The deformed limbs in the critically induced precocious tadpoles showed differentiated muscles and cartilages more proximally whereas the distal extremities were blastematous (Fig. 4E) in spite of the fact that these tadpoles had reached metamorphosis. The blastematous stumps were surprisingly covered by well-differentiated stratified epithelium of three layers with big skin glands. This contrasted with the truly young limbs in normal immature tadpoles where the overlying epithelium was only two cells thick with no skin glands and lacked specialization except for the apical thickening. More proximally, where differentiation had taken place, the skeletal muscles showed focal degeneration with hyaline change and fatty infiltration. Occasionally adjacent muscles showed basophilia with tightly packed nuclear rows composed of pale-staining, elongated nuclei in pairs, triplets or quadruplets where contiguous nuclei had tightly opposed nuclear membranes with long beady chromatin material (Fig. 4F). The cartilaginous shafts were almost devoid of matrix with hypertrophied chondroblasts. Metachromatic staining was very poor with pale nuclei. But by contrast, the staining was unusually intense at the ends of the shafts (Fig. 4J). A similar picture was given by the alcian blue stain. The fibrous connective tissue often stained strongly with PAS in contrast to the controls where the staining was weak or negative.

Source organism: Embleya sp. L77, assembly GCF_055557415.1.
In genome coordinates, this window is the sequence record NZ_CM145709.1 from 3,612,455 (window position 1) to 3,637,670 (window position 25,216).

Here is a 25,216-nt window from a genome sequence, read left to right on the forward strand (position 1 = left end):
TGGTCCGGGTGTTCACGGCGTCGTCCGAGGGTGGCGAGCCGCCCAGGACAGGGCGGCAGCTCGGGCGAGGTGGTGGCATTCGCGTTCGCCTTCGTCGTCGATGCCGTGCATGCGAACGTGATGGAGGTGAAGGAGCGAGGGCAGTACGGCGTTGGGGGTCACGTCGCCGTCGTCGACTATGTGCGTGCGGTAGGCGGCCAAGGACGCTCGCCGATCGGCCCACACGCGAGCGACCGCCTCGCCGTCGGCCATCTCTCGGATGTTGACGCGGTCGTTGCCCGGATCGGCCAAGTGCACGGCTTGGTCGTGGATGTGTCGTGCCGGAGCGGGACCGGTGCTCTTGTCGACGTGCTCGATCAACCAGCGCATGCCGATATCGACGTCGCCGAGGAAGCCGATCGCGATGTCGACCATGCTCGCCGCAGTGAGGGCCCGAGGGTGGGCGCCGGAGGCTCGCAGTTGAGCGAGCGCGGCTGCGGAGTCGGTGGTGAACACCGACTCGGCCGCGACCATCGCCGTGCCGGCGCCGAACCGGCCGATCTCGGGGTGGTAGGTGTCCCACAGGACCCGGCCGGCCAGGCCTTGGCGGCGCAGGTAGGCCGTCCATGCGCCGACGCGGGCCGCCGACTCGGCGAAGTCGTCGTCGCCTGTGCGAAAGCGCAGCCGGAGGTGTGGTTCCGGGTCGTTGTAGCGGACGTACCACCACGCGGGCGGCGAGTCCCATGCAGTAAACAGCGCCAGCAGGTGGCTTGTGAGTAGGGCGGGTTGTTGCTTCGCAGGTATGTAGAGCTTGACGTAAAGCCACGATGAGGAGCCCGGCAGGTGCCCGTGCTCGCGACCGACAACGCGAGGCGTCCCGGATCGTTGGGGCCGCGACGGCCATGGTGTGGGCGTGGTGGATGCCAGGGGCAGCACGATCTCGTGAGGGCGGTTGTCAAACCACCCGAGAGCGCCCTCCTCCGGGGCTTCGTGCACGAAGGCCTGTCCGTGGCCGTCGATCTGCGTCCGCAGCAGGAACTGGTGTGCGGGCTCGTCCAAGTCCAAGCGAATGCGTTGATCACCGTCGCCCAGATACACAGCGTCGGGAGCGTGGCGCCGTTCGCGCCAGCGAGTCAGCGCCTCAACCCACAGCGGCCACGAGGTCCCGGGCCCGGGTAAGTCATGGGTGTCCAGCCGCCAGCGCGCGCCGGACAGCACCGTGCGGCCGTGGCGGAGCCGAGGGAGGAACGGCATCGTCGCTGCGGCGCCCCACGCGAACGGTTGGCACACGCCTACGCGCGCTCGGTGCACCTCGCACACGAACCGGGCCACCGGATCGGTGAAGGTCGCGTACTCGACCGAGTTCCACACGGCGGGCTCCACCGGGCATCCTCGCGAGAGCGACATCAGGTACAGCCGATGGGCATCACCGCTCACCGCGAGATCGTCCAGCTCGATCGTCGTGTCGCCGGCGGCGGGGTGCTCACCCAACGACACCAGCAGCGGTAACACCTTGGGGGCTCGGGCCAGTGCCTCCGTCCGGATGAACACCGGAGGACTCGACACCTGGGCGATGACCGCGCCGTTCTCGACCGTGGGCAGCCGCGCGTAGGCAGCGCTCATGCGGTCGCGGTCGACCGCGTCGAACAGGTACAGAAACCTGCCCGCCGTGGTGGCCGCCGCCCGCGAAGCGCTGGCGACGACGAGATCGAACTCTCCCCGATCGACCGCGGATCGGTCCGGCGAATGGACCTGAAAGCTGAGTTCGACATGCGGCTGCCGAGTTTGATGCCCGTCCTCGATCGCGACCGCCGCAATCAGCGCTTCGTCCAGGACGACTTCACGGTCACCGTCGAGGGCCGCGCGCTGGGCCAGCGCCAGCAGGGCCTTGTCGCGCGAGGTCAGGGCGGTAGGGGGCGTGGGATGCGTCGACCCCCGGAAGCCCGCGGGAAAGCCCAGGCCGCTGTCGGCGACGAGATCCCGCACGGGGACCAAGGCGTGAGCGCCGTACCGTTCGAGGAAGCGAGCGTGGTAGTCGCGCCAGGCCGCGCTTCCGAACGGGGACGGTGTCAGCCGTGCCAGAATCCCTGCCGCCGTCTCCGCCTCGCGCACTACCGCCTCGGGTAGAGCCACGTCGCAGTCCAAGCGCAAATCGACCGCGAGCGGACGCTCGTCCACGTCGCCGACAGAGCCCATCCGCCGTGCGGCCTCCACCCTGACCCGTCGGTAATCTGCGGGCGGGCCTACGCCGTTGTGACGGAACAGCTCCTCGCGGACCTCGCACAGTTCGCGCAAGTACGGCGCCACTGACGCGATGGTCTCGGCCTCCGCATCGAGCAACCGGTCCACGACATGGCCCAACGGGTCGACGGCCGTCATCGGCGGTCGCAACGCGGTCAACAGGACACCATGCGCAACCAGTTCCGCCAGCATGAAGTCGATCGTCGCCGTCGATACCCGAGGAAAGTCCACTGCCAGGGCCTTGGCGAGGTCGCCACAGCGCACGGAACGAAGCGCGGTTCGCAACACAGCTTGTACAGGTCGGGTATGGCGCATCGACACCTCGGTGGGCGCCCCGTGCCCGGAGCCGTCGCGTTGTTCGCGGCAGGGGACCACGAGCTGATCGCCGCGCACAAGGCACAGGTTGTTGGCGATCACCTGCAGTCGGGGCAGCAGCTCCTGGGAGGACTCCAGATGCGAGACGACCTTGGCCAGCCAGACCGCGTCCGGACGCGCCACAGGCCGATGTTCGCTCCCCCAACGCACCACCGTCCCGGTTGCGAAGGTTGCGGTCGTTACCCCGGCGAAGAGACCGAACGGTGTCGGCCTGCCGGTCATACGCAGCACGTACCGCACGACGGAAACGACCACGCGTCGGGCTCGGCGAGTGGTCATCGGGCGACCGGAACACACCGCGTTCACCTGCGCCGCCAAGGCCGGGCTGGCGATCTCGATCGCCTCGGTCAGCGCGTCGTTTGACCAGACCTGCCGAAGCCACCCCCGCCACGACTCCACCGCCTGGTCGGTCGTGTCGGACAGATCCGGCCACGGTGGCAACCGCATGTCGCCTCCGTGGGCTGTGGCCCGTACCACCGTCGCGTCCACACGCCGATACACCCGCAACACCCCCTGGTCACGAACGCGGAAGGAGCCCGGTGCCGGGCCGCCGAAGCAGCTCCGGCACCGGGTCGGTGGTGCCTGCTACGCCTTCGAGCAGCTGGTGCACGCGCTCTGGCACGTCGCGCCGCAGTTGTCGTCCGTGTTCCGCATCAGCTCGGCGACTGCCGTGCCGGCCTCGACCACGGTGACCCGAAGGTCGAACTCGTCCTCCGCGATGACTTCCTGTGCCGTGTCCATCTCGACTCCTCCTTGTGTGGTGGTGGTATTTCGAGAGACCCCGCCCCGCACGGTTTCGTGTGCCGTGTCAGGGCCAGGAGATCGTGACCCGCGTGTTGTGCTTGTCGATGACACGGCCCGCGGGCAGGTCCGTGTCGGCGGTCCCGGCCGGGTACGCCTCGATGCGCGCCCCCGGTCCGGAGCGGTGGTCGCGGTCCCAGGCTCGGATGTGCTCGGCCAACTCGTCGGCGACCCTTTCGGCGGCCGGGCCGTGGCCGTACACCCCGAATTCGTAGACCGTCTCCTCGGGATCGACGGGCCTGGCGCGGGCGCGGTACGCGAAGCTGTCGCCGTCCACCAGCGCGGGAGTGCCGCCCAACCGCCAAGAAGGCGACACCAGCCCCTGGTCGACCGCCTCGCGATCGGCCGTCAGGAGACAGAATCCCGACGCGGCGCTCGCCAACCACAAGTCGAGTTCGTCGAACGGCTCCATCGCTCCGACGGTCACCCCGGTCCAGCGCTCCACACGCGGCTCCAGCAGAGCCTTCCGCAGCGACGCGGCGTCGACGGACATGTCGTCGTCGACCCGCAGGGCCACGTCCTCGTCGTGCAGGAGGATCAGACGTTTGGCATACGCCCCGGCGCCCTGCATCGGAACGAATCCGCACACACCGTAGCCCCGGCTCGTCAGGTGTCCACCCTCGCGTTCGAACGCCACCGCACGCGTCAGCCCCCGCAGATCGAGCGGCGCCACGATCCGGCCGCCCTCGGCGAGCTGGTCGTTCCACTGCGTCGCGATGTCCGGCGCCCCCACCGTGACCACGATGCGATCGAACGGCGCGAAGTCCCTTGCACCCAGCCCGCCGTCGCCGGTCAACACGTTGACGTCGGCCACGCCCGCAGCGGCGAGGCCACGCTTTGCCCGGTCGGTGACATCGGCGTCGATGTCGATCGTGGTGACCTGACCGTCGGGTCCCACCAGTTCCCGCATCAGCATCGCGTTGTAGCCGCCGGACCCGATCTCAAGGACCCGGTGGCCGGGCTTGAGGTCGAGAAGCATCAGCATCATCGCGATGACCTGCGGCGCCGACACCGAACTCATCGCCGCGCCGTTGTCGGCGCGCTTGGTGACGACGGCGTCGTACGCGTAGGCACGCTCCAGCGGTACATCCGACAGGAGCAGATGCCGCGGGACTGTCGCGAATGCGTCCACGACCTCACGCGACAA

The spinal cord showed chromatolysis of the motor neurones which occasionally exhibited karyolysis (Fig. 4G). In the hind brain, the pair of giant Mauthner’s neurones had involuted, whereas in the controls they were prominent with selective staining by Gomori’s methanamine silver and oxidation – PAS technique (Fig. 4H, I). It was also observed that the gonads showed hypertrophy (Fig. 4K) in those tadpoles which were stimulated by potassium perchlorate or thyroxine when administered during the critical developmental phase, whereas control tadpoles showed only early gonadal promordia (Fig. 4L).